Several novel models of COPD have been utilized recently, including investigation of biomass fuel and individual components of CS, i.e. nicotine. Several of these models will briefly be discussed in this section. One research group has developed a rapid COPD model in mice by daily injecting CS extract (CSE) into the abdominal peritoneal cavity [120, 168]. Airway enlargements and injury of cardiac and skeletal muscles are reported within 6 weeks of initiation [120, 168] but comparative studies to whole-body or NHO systems are required. Recent genetic analyses have identified α3 and α5 nicotine acetylcholine receptors (nAchR) as susceptibility loci for COPD [169]. The airway epithelium expresses α3, α4, α5, α7, α9, β2 and β4 subunits for nAchRs [170], and their expression are highest on the apical cell surface, where exposure to inhaled nicotine occurs [171]. Several animal studies have already utilized nicotine in models of COPD, airway lung injury and tumorigenesis. CS from high-dose nicotine cigarettes induces more emphysematous changes than low-dose nicotine cigarettes in PPE pre-treated rats [172]. Nicotine enhances airway hyperreactivity in lipopolysaccharides (LPS)-challenged mice and inflammation in lung epithelial cells [173]. Nicotine also suppresses apoptosis in lung tumors [174].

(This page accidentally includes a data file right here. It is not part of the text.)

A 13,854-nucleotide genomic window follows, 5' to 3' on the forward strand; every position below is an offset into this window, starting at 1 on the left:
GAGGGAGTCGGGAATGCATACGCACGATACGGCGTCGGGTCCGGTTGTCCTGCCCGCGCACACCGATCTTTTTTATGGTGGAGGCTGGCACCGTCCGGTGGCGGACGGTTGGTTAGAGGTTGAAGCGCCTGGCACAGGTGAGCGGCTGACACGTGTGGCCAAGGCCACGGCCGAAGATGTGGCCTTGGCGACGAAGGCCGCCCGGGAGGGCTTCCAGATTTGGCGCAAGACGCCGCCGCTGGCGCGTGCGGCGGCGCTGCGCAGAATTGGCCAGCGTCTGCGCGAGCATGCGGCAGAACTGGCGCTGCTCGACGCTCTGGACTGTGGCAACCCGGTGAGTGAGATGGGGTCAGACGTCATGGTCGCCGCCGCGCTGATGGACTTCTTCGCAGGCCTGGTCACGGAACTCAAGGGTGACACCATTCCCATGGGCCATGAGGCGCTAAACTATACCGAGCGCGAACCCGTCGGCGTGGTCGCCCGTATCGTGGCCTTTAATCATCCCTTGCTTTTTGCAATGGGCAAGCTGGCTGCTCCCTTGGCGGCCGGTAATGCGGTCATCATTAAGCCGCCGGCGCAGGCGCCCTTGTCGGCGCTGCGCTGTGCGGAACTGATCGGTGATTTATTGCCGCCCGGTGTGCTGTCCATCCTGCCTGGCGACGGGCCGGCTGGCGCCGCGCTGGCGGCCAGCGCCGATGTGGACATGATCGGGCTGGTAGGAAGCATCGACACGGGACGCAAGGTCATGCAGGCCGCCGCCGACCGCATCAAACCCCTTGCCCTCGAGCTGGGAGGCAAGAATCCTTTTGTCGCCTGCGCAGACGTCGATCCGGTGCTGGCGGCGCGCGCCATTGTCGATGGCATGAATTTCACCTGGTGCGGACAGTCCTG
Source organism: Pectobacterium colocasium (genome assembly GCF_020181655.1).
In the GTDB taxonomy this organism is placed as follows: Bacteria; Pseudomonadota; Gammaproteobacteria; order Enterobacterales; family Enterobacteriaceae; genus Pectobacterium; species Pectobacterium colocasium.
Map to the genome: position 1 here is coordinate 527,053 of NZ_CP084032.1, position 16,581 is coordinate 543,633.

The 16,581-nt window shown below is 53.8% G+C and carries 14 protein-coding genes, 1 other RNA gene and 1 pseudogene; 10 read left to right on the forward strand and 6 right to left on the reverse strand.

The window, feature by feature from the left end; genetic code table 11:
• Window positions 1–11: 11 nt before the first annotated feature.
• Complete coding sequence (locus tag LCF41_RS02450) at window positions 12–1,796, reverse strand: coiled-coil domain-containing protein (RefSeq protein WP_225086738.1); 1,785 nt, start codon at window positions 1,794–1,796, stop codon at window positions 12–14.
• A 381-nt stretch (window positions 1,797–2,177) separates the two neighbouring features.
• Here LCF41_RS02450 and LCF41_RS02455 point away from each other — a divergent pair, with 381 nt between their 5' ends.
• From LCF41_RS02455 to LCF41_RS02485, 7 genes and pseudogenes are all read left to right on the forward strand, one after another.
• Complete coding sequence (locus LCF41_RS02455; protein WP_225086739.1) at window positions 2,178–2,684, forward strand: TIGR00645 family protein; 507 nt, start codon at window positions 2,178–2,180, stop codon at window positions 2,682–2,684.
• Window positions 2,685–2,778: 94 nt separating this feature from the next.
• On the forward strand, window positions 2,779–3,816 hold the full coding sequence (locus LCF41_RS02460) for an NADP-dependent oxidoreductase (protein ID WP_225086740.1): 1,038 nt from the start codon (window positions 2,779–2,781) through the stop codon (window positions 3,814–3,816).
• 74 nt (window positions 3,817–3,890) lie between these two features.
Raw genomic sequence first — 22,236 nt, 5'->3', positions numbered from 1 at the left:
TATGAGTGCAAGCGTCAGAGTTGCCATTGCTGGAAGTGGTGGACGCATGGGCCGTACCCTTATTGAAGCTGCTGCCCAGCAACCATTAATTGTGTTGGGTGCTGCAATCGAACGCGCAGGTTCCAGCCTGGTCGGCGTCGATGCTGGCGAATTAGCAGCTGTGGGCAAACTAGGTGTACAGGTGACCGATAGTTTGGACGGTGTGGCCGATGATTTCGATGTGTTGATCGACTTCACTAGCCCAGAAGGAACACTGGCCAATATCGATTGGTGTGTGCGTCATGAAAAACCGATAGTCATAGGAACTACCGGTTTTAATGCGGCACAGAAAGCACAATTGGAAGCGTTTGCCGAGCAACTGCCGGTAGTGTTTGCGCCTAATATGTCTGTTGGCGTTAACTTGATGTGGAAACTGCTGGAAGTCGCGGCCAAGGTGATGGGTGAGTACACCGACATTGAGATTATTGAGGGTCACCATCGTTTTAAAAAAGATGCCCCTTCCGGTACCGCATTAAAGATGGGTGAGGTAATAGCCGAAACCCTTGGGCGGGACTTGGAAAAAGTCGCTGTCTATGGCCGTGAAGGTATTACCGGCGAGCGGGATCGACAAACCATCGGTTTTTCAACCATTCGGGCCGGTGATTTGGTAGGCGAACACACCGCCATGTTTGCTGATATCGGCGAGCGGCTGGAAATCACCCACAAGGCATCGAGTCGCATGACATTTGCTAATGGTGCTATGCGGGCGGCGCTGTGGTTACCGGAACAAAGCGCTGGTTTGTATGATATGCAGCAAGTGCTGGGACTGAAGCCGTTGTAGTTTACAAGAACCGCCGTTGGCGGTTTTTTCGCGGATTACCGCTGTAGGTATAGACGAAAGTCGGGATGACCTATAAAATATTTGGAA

These observations are important considering several new approaches for nicotine replacement therapy now being marketed, such as e-cigarettes. E-cigarettes are a relatively new product that has grown in popularity over recent years. E-cigarettes are devices that effectively deliver vaporized liquid nicotine to the lungs. The user can choose the nicotine concentration and devices can deliver a range of volumes. However, several additional studies have suggested that these products require further testing in animal models and human studies to evaluate short and long term effects. Recently, the US Surgeon General concluded that e-cigarette use among the younger population is now a significant public health concern [175]. The use of e-cigarettes enhances oxidative stress and inflammation in mice [176] and impairs immune defense against bacterial and viral infection [177]. Nicotine in e-cigarettes has also been implicated as the driving force of these changes in mice, with long-term inhalation of nicotine-containing e-cigarettes shown to increase airway hyperreactivity, distal airspace enlargement, mucin production, cytokine and protease expression [178]. There are some direct human disease correlations, with normal human bronchial epithelial (NHBE) cells grown at the air liquid interface exposed to nicotine-containing e-cigarette vapor showing impaired ciliary beat frequency, airway surface liquid volume, conductance of ion channels, decreased expression of genes associated with ciliogenesis and increased cytokine production [178]. The animal models used for these studies use either the e-cigarette device connected to a whole-body CS exposure model, outlined in section b.ii, or a whole-body nebulizer. Many companies have modified their NHO or whole-body exposure systems for e-cigarette research, which will expand on new animal models for lung research. Therefore, these models and others should be utilized in future studies of COPD and nicotine replacement therapy.